Creating a fairer Britain
19 May 2011
Following a High Court ruling which stated that Birmingham City Council's plans to cut its adult social care budget were unlawful, a spokesperson for the Equality and Human Rights Commission said:
"Many councils have already restricted care to those who have critical needs, leaving people without care and support they need to live independently. This includes older people who are very frail as well as disabled people.
Not providing care to those who clearly need it fails to protect some of our most basic human rights - having a decent quality of life and being treated with dignity and respect. It denies disabled people the right to choose how to live their own lives and the freedom to make their own choices.
We are investigating if councils are protecting these rights in delivering home-based care and support, and we will be reporting on our findings before the end of the year.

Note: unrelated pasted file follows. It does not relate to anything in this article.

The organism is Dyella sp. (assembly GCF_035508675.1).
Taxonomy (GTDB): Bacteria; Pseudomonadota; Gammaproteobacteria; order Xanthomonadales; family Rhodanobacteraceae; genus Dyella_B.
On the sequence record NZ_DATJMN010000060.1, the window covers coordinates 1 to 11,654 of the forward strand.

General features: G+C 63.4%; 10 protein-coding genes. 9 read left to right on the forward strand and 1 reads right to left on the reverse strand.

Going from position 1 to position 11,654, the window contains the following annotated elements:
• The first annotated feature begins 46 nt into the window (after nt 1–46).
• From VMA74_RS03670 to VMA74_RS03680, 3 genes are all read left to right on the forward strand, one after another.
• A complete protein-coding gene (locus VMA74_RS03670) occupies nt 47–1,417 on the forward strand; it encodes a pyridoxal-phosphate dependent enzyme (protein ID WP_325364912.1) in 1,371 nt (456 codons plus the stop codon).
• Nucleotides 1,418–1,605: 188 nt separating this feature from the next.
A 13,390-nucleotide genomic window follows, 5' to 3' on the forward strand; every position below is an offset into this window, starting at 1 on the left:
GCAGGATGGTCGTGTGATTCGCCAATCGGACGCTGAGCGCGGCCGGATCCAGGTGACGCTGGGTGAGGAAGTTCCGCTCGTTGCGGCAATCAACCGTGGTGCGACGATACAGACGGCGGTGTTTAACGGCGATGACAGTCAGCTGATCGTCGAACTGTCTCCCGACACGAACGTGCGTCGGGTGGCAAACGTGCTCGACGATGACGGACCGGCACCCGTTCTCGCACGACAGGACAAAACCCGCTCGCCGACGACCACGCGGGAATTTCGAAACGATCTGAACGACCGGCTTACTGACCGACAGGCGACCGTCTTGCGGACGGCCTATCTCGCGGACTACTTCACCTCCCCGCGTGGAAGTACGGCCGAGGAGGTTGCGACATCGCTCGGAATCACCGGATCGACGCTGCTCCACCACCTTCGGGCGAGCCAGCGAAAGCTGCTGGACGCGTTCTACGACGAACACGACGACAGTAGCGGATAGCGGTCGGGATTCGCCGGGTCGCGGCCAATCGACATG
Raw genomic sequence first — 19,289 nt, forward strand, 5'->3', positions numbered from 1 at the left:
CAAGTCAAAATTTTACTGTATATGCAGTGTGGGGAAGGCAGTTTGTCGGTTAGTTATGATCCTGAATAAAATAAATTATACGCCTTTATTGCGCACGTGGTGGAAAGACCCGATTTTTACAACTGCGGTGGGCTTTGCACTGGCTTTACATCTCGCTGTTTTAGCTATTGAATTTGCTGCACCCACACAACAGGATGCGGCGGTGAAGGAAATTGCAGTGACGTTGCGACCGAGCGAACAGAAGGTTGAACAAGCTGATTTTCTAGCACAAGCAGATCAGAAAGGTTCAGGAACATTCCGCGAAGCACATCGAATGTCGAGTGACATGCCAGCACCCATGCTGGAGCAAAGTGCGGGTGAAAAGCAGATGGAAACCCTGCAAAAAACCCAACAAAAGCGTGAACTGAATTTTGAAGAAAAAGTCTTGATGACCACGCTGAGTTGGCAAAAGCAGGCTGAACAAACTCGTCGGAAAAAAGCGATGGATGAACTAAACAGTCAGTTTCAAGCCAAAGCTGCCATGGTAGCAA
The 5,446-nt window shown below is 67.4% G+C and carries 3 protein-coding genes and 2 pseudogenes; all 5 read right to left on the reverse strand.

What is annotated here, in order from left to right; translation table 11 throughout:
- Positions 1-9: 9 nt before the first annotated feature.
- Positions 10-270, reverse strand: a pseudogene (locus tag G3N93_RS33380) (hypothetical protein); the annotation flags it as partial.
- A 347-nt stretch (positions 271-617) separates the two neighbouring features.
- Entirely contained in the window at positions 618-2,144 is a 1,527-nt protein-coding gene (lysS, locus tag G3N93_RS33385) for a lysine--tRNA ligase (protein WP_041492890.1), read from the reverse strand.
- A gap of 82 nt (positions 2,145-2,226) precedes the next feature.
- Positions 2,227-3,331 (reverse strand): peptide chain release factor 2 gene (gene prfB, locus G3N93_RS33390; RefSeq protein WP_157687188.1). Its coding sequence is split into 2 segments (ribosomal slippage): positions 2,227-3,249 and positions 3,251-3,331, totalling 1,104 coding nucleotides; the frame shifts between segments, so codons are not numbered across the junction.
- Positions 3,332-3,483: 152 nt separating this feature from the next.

The Commission undertaking an Inquiry into the protection and promotion of human rights of older people in England who require or receive home-based care and support. This was launched in November 2010 and is expected to be reporting before the end of 2011.
The UK government signed up to the UN Convention on the Rights of Disabled People. This is a set of principles that should be considered when making policy which include the right to live independently and the right not to be treated worse than others.
More details about the case can be found on the lawyers' website.
The full judgment can be found on the BAILII website.